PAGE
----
A full service kit like this might be included as standard in law enforcement patrol cars, motorcycle based quick response EMT kits, school nurse's offices, large building security offices, etc.

Bullet Proof Tarps

In the Parkland shooting, Junior ROTC club members located bullet proof tarps or some kind to use to shield people from the shooter. This might be an appropriate device to have as standard equipment in first responder vehicles and distributed around potential targets (school rooms, office buildings, airports, concert halls, etc.), if they are effective.

First Responder Drone Supply Delivery

Small delivery drones similar to those used for donuts or pizza to deliver medical supplies that aren't available in standard first aid kits or ambulances that can reach a scene fast.

This could also be used to deliver supplies to law enforcement in hard to get places like extra handcuffs, ammunition, or perhaps firearms to a law enforcement officer cut off from his firearm where there is a rooftop or balcony or open window that can be accessed.

These could also be used to deliver pre-activated emergency phones to people trapped without communications in hostage situations, fires, or other situations.

Small Networked Recon Drones

A small fleet of hand held drones can scout out active shooter and hostage situations, active structure fires where rescue might be needed or resources might needed, road accidents, avalanche scenes, falling rock and mudslide situations, search and rescue missions, etc. where getting someone to the right place at the right time is critical. 

These might be designed to the video feed can be quickly outsourced to volunteers to monitor over phones or computers so they could flag things of interest.

It might even be possible to deploy many shorter range drones right to the scene with a larger supply drone.

Traffic Management Supply Drone

This remotely controlled larger drone could deliver traffic cones, flares, accident detour signage to exact locations to manage traffic until backup can arrive when the first responders on the scene have more urgent demands on their time.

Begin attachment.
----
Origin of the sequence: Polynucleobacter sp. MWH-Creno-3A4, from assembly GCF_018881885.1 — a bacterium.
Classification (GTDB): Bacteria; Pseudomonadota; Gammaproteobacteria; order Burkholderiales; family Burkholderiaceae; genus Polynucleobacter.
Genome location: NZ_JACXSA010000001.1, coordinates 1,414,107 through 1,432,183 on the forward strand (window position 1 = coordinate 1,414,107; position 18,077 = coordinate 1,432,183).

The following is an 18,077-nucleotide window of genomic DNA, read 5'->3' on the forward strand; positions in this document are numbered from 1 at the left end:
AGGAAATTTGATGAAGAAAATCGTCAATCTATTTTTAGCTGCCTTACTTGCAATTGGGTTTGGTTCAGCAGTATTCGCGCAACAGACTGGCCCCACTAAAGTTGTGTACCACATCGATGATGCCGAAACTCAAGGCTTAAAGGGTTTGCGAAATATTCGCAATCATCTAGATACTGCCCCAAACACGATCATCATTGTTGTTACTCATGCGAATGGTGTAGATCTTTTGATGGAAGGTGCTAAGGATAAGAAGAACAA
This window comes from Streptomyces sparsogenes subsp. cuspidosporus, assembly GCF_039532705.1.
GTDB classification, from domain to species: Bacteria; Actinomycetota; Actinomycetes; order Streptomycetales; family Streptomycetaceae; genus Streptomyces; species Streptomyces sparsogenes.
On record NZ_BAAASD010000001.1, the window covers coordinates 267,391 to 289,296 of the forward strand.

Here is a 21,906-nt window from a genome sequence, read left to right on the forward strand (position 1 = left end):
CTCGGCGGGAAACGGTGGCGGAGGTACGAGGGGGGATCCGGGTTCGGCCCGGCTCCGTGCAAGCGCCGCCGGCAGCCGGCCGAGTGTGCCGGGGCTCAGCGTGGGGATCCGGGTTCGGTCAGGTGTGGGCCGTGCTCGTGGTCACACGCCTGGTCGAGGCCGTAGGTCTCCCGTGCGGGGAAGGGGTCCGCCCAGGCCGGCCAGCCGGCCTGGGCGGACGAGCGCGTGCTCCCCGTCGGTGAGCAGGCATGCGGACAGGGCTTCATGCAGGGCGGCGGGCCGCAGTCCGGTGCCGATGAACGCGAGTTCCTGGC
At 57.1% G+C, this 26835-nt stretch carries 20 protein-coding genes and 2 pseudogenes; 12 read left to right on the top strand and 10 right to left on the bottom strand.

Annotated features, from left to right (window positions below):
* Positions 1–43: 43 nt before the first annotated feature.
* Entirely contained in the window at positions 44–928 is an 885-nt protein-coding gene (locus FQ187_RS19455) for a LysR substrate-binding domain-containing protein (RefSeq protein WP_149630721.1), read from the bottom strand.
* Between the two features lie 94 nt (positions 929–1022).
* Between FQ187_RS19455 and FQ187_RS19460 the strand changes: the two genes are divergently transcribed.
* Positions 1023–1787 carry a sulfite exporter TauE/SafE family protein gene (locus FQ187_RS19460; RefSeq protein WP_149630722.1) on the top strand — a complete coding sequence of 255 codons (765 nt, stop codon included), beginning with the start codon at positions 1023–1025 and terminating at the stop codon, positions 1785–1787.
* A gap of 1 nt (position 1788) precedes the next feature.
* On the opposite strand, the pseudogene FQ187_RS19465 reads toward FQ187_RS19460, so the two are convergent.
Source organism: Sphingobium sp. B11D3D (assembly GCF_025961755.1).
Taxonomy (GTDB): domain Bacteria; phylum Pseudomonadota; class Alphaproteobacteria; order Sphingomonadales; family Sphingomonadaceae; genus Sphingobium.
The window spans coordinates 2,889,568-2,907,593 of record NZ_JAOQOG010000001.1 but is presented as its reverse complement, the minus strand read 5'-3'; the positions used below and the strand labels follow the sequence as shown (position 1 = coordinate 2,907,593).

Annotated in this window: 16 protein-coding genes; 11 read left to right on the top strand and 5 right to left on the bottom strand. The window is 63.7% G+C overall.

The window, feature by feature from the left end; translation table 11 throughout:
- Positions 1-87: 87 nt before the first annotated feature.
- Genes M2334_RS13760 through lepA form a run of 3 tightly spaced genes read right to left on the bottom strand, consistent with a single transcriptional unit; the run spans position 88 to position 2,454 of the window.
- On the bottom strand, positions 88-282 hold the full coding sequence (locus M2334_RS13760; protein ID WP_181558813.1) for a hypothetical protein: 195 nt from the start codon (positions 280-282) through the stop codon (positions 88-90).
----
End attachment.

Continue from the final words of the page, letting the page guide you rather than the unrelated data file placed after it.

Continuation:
Wider Use Of Flight For Life

Rush hour traffic can be just as great a problem as long distances or remote locations when someone who has experienced trauma needs to be taken quickly to a hospital, since getting in and out of traffic with an ambulance isn't necessarily quick.

Rescue Teams That Deploy By Aircraft

Some sort of helicopter, VTOL plane or quadcopter to rescue people in places like open water after being caught in a riptide or a lake (perhaps frozen with thin ice) or a balcony or roof of a high rise, or a mountain, could be more widely used.

Riptide Drones

These water based drones that carry someone trapped in a riptide to shore are already in use in Australia.

Airborne toxic spill/firefighting material drop aircraft

Aircraft are frequently used to drop huge volumes of water on wildfires. Why not have them at the ready for large structure fires? Why not have pods that could be grabbed and dumped on toxic waste spills quickly for different kinds of toxic waste.

Armored Indoor Vehicles

These would be airport cart/segway sized vehicles with armor that could be used to respond to active shooters in airports, office buildings, hotels, warehouses, etc. with some level of cover.

Sonic Shot Locators